Women's Rights & Gender Justice
Gender inequality makes women in most societies poorer.
Women face more obstacles than men in labour markets, receive lower wages for the same work, dominate in the informal economy and have less access to credit, land, time, education, and other productive resources. In most parts of the world poor women do the caring, feeding and cleaning for the family, treating for the sick and dying – particularly in this era of HIV & AIDS, as well as earning small amounts of cash through labour-intensive activities. As farmers, workers, heads of households and community leaders they make productive and essential contributions to their community and country. As such, poverty eradication strategies must see women as active agents and not intrinsically vulnerable. For if women are vulnerable it is only because they have been made vulnerable – legally, economically, culturally, sexually, structurally – for centuries.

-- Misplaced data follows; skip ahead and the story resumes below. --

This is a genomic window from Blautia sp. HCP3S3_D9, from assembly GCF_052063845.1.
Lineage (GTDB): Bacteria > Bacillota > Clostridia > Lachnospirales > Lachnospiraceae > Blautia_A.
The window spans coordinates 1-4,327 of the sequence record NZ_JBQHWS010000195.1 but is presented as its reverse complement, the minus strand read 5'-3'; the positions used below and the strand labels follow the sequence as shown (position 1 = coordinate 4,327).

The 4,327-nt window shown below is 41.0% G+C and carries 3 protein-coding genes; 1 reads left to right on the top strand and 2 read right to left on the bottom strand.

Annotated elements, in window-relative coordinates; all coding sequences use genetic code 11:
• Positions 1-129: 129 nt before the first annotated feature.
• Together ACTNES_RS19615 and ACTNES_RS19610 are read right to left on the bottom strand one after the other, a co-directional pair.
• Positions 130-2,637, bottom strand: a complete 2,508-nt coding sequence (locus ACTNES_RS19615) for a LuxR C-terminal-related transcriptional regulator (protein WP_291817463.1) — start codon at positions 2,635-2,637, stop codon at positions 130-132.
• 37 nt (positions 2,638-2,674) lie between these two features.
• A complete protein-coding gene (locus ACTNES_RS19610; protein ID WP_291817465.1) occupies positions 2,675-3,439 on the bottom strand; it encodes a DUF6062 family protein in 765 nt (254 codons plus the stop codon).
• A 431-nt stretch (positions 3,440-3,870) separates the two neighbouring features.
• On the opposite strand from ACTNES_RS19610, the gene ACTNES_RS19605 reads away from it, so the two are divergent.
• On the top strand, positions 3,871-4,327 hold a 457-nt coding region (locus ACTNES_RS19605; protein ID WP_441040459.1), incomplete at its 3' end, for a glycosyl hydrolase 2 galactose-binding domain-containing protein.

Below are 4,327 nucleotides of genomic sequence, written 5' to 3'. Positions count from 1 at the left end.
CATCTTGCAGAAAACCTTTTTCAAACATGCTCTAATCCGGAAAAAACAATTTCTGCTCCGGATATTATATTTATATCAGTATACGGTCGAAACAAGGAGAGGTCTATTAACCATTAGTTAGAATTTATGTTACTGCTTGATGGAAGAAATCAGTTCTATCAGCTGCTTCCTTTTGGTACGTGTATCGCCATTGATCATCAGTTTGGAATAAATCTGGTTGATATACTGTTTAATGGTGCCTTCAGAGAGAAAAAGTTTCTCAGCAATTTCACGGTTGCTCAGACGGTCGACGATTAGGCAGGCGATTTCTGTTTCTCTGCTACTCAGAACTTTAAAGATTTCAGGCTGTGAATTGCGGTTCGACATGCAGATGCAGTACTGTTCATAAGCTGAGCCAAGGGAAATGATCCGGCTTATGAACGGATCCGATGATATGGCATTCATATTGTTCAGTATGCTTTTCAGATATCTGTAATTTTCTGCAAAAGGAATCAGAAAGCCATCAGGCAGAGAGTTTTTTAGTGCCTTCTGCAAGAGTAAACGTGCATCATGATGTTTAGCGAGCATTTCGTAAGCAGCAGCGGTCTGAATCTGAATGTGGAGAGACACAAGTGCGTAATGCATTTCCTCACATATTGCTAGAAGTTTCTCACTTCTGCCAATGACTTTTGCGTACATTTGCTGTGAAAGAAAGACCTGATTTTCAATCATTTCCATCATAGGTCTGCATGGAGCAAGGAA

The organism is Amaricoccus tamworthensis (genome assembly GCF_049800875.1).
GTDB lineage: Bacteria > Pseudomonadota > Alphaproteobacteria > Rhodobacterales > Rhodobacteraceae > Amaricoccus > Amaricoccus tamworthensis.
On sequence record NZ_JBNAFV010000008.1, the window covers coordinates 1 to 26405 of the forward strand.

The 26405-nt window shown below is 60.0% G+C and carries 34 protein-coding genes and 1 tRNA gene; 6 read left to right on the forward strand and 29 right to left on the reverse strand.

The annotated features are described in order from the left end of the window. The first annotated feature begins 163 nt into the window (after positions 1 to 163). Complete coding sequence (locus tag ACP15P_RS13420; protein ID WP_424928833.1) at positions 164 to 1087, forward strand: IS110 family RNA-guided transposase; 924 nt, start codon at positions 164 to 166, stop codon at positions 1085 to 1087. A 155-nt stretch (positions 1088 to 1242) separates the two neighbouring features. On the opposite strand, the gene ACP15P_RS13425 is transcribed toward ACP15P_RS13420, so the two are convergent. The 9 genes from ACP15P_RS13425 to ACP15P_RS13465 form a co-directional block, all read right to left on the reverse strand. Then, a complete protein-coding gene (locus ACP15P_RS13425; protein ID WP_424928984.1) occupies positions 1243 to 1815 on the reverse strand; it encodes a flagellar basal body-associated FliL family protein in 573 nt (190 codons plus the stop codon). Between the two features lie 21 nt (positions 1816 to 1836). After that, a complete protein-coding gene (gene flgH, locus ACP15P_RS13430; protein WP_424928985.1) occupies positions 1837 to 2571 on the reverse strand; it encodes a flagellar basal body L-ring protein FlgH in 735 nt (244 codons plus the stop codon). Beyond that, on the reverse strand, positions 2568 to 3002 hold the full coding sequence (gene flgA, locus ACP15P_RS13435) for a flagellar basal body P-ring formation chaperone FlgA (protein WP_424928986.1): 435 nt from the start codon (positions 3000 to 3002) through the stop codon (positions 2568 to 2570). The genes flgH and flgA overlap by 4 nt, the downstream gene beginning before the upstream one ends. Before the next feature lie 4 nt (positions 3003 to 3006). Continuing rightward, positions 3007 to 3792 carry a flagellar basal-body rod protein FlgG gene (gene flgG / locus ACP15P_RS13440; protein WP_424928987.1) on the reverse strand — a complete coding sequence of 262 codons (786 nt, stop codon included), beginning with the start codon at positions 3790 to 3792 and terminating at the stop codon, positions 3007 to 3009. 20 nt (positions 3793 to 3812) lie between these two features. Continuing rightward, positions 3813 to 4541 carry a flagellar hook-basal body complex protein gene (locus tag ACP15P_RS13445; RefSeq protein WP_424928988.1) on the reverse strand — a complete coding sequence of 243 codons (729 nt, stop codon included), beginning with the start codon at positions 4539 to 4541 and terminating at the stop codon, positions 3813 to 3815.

The fight against poverty therefore requires equality and justice for women.
Sufficient income is necessary to lowering poverty, but getting communities out of poverty will depend on women’s leadership, access to education, time, land, healthcare and credit, as well as women enjoying their reproductive and sexual rights, freedom from violence, and equal rights in the family and in society.
Feminist Task Force
The Feminist Task Force (FTF) was launched in March 2005 when leaders of international women’s rights groups gathered in New York City for the annual meetings of the UN Commission on the Status of Women. The global launch marked the start of a new alliance aimed at ending poverty among women and putting gender equality at the core of poverty eradication. Established under the umbrella of the Global Call to Action against Poverty (GCAP), the Feminist Task Force calls for “Gender Equality to End Poverty.
For more information, visit the Feminist Task Force Website